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Former 7s National Team staffer Andy Katoa has been named Tonga's head 7s coach. Katoa, most recently helping with the High School All Americans and the University of Arizona, served as team manager under Eagles head men Al Caravelli and Alex Magleby, and he was the long-time coach of Aspen’s 7s program.
“I’m pretty excited to get the opportunity to go back to Tonga and take over the 7s program,” Katoa told Rugby Today.
A native Tongan, Katoa moved to California for high school and earned a football scholarship at BYU. He finished college at Southern Oregon before being drafted by the San Diego Chargers in 1991.
Katoa was largely responsible for the development of some of the Eagles’ crossover projects, most notably Carlin Isles. After spending just one summer with Katoa in Aspen, Isles made the National Team. Katoa was also instrumental in the development of Eagles Leonard Peters and Maka Unufe, as well as Pila Taufa, who's currently contracted at the Olympic Training Center.
Talent identification has long been a strength of Katoa’s, and he’s looking forward to the challenge of finding future stars for Tonga, no matter where they ply their trade now.
“I’ve been given the opportunity to get kids from New Zealand and Australia, and I’ll definitely take advantage of that. With a mixture of our local kids, it’s going to be a good group of talent,” said Katoa. “A lot of it is player indentification – getting out there and finding the kids. All you’ve got to do is look at Super Rugby, and you look at the names, and you know where they’re coming from.”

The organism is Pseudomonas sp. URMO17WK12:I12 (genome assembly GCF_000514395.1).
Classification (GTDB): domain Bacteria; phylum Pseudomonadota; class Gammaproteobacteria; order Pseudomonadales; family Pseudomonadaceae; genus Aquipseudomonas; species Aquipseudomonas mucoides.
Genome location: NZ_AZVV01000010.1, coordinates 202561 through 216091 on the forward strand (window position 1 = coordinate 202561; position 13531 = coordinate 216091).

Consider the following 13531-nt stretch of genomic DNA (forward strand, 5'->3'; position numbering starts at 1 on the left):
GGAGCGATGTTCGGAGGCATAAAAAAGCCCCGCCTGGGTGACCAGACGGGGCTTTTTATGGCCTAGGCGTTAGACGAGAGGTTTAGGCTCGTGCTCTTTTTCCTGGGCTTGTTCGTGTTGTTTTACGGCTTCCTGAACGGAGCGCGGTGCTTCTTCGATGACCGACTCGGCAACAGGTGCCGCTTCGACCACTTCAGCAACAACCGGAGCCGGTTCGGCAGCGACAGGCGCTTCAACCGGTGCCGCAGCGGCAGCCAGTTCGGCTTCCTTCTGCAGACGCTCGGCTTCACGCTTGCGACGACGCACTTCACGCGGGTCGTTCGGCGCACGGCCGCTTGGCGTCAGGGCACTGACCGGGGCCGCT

Katoa is just the second American to be named head coach of another country’s National Team. Caravelli took over as the head man for the Philippine 7s team in 2012 and guided the Volcanoes through the 2013 7s World Cup. But Tonga, which makes a yearly visit on the IRB 7s World Series, is the most high-profile rugby nation to hire an American as head coach.
Katoa’s first task will be leading the team at the Oceania 7s Championship Oct. 3-4 in Australia, where Tonga is matched up with host Australia, Samoa and New Caledonia in Pool C. Tonga will likely make at least one appearance on the World Series circuit this season. They’ve played in Wellington for five-straight years and have appeared in at least one tournament each season for the last decade.
“Our short-term goal right now is to try to get back in as a core team on the IRB circuit. We’re looking at realistic goals, and in that process we have to do well in the Oceania Games,” said Katoa. “The majority of the kids have been down there training, and I’ve got to select my team, so I’m really excited to get that going.”